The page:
The Love Of My Life Left Me During A Global Pandemic

The morning of March 5 was just like any other. My boyfriend left our NYC apartment for work as I finished my oat milk latte on the couch.

Ten minutes later, my phone lit up with his name. The words “Have a great day Krissy!” and heart-eye emoji flashed across my screen.

I went to work, happily made my way to my favourite barre class around 6 PM, and then raced to the Upper West Side to meet a friend. As I headed back to our apartment, I planned the salmon dinner we would make, and the episode of Secret City we’d watch on Netflix.

But as I walked into our home that Thursday night, it was like everything I had known suddenly shattered all around me without warning. I leaned in to happily kiss him hello as I did every single night, but this time, I saw a look in his eyes that will forever be embedded in my memory.

One glance at his ghost-white face said everything without him needing to say a word.

I didn’t notice his packed suitcases in the bedroom until he got up to walk away after suddenly and unexpectedly telling me we were over.

Somehow, over the span of eight hours, he’d gone from sending me heart emojis to completely erasing our existence as a couple. The man who, weeks prior, happily suggested we map out the timeline of our engagement and future life split between LA and Melbourne, Australia.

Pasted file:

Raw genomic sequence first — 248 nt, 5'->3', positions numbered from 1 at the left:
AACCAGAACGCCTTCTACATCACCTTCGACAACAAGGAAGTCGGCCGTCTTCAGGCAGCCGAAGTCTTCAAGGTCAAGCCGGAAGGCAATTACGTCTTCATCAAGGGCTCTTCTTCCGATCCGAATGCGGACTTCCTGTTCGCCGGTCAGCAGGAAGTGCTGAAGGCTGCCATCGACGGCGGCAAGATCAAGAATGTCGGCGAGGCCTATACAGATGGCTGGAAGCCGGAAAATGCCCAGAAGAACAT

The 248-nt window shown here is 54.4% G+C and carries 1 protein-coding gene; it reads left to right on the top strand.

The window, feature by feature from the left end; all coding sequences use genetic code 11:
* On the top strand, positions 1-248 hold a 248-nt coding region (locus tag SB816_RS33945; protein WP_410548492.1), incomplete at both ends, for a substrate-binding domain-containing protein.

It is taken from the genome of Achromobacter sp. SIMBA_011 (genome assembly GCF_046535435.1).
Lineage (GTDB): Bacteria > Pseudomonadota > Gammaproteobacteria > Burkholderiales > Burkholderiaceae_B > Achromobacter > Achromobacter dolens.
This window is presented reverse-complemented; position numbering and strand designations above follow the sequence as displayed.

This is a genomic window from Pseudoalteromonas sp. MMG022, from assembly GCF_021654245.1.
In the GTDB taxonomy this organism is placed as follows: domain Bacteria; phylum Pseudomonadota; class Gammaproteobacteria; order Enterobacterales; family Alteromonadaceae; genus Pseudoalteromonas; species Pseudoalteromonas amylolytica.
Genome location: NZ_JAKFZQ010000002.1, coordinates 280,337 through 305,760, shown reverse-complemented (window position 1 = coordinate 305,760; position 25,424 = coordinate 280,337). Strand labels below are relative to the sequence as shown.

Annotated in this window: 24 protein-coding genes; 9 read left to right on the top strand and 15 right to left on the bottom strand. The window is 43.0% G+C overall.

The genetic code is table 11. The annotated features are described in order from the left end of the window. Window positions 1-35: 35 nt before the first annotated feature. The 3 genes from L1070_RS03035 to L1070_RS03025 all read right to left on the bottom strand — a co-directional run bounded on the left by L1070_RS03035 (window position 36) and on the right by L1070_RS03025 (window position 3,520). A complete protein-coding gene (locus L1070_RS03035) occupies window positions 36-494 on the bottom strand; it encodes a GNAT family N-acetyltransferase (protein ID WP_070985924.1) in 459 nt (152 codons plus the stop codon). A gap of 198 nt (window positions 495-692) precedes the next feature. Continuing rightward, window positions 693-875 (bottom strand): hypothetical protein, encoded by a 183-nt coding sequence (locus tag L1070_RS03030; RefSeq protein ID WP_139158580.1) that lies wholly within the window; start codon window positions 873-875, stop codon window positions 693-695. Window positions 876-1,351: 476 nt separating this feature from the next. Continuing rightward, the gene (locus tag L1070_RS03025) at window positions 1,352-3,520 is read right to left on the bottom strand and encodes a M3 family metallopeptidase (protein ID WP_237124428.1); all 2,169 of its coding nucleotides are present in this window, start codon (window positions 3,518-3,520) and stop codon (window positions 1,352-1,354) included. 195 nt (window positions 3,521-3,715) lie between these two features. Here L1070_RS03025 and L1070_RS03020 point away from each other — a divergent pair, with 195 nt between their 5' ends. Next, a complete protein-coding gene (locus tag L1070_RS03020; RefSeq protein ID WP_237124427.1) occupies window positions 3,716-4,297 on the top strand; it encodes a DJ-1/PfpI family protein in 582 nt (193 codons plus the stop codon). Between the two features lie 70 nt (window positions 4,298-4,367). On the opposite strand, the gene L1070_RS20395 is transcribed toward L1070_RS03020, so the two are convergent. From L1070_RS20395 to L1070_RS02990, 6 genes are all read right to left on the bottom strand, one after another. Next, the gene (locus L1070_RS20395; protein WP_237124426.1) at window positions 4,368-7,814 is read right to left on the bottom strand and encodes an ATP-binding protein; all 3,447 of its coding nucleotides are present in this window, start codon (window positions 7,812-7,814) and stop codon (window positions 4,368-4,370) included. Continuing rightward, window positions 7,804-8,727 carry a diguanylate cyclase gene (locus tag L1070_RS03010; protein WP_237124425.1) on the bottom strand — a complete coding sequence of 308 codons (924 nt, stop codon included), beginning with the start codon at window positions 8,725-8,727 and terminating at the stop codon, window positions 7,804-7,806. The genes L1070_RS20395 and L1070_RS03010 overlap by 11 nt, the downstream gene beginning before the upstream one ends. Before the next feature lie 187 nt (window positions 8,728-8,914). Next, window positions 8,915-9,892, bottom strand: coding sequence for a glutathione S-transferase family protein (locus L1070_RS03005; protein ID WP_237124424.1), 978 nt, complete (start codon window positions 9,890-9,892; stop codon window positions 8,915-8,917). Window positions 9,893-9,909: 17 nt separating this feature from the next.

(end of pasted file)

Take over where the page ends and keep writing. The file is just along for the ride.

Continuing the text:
The man who agreed “Lover” by Taylor Swift would be a song at our wedding, and that we’d start trying for kids in three years. The man who constantly said he’d never been happier, never been more in love.

A deluge of words escaped his mouth, none of which I could understand: he suddenly could no longer get engaged this September, now he wasn’t sure he’d ever be ready to get married, and he couldn’t give me what I deserved.

All I could get out were 17 different ways of asking him why, and how, as I repeatedly chanted, “There’s no way this is actually happening.” Those few minutes felt like the floor suddenly disappeared beneath me, leaving me free-falling.

As he walked out of our home, the door slamming behind him, I melted into our couch, breaking down in a way I didn’t know was possible.

When you’re deeply happy and planning forever with your best friend, the shock of being blindsided stings in unimaginable ways — I didn’t know it was about to get even worse.

Eight days after my ex upended my world, the global coronavirus pandemic began to shut down New York City. Inside the now pin-drop-quiet apartment we’d once called home, I felt more alone and more isolated than I ever could’ve anticipated.

Weeks later, mid-lockdown, I scrolled past a quote on Instagram: “The only way out is through.” I never could’ve guessed that a clichéd saying you’d find in the framed-decor aisle at TJ Maxx would soon become the theme of my life.

But if there’s a lesson I’ve learned from 2020, it’s that we can never know what the future holds.